Interview with CEO at eRelevance, Bob Fabbio

How do you feel about risk? If you are like most people, you are risk adverse. It’s not your fault, according to Nigel Nicholson (professor of organizational behavior at London Business School), “On average, people avoid risk except when threatened.” Nicholson continues, “The world of hunter-gatherers was complex and constantly presented new predicaments for humans. Which berries can be eaten without risk of death?”

Unfortunately, if you have dreams of becoming an innovator, then you will need to figure out how to get over your genetic predisposition of risk aversion. Bob Fabbio explains, “I don’t think you can be an innovator without taking risk.” 

Leaders don’t just take risks; they take calculated risks. They set the grand vision and move forward deliberately to make the vision a reality. Let’s read about how Fabbio’s leadership took him from selling tires to selling Tivoli Systems to IBM.

So, Bob, what’s your story?

I was raised by working-class Italian American parents in a small town in upstate New York. My parents, who have been married for 61 years, were both college-educated—rare at that time, especially for people of Italian American descent.

Through their example, I learned important values that have stayed with me: work hard, be honest, do the right thing, always find a way to succeed, and more. As a CEO and entrepreneur, these values still guide me, and I try to instill them into the cultures of the companies I lead.

Even as a kid, I was curious and resourceful. 

I always found a way to get what I wanted. At four years old, I sold used car and truck tires door to door for two cents each. I cut lawns and shoveled driveways at 10 to earn money for hockey skates, and I worked two jobs as a teenager to buy clothes, sports equipment and a car.

I’ve spent my career conceiving big ideas, rejecting the status quo and developing better business solutions with category-creating companies like Tivoli Systems (acquired by IBM), DAZEL Corporation (acquired by Hewlett-Packard) and WhiteGlove Health. 

My hard-working parents and grandparents were role models, and combined with my natural drive, my childhood prepared and inspired me to become the entrepreneur I am today.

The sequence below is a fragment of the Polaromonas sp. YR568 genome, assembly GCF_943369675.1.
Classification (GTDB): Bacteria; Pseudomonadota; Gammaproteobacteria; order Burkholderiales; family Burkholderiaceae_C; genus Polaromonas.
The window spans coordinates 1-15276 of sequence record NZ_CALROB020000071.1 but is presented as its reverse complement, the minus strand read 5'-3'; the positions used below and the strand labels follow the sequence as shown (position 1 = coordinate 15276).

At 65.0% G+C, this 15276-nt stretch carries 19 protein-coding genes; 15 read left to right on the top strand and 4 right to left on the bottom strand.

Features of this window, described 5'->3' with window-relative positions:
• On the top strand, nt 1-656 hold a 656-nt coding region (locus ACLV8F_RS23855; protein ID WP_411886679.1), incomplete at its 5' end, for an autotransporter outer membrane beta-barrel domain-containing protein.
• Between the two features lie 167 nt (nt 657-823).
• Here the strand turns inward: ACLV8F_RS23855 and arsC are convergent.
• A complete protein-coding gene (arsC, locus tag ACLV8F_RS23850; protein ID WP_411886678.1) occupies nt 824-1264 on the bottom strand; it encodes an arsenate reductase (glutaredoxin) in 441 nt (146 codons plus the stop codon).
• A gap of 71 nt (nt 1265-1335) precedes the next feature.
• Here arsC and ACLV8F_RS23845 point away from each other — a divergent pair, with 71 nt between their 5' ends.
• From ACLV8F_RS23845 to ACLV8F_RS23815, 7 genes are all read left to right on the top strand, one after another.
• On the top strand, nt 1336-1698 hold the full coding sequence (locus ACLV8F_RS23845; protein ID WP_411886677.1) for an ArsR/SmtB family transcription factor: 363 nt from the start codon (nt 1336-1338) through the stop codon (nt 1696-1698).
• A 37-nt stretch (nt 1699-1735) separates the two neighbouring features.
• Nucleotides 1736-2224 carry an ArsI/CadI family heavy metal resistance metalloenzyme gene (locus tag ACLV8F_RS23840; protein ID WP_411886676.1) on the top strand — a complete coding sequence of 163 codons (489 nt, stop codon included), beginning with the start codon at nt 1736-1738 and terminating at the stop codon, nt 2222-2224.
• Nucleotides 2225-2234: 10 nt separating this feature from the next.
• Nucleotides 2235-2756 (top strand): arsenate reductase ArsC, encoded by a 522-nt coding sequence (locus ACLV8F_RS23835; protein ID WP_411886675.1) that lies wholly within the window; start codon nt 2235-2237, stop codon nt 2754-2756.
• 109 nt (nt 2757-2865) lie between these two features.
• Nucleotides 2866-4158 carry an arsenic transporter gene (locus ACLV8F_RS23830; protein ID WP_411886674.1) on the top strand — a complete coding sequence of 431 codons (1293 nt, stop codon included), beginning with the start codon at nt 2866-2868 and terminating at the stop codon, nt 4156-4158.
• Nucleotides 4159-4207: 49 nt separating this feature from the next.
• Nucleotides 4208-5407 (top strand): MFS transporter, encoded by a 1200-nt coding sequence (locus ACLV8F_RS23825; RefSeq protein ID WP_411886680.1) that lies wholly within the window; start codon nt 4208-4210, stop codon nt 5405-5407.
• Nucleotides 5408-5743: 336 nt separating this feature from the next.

Why should leaders lead, and when they do lead, what is their first responsibility?

Good leaders surround themselves with smart people who they know will make the right decisions 80 percent of the time. The 20 percent of the time they don’t, it’s not likely going to be so off that it will kill the company. There is nothing worse than not making decisions, except for making them and not acting on them. A leader’s job is to quickly course-correct when necessary.

How do you make sure that when you are assessing talent, you are not only identifying the ability to do the job but the talent’s capacity to scale and do more?

I learned long ago that identifying the best people for a team is not a matter of checking skills off a list. A culture and values fit is what matters most. But that doesn’t mean just hiring people you know. Instead, find and hire the absolute best out there. This requires asking the hard behavioral questions during and after the interview. Check references. Make sure they will fit and thrive in your culture.

In the competitive market of product creation how do you manage your “No’s?”

Don’t spend energy looking over your shoulder. Play offense. Be mindful of your competition, but do not let it dictate how you run your business. Focus on your business and what you need to do to succeed. Let others worry and react to you.

So you have two options — 1. Take the risk or 2. Don’t take the risk. 

By opting for the latter, I can guarantee that you will never be the innovator you have envisioned. Seneca wrote, “You are living as if destined to live forever; your own frailty never occurs to you; you don’t notice how much time has already passed, but squander it as though you had a full and overflowing supply.”

It’s been my experience that those who are risk adverse spend an enormous amount of time waiting for the perfect moment to act on a decision. Unfortunately, by waiting you let critical moments slip by; if you allow too many of those moments disappear what you're left with is a pile of unrealized goals.


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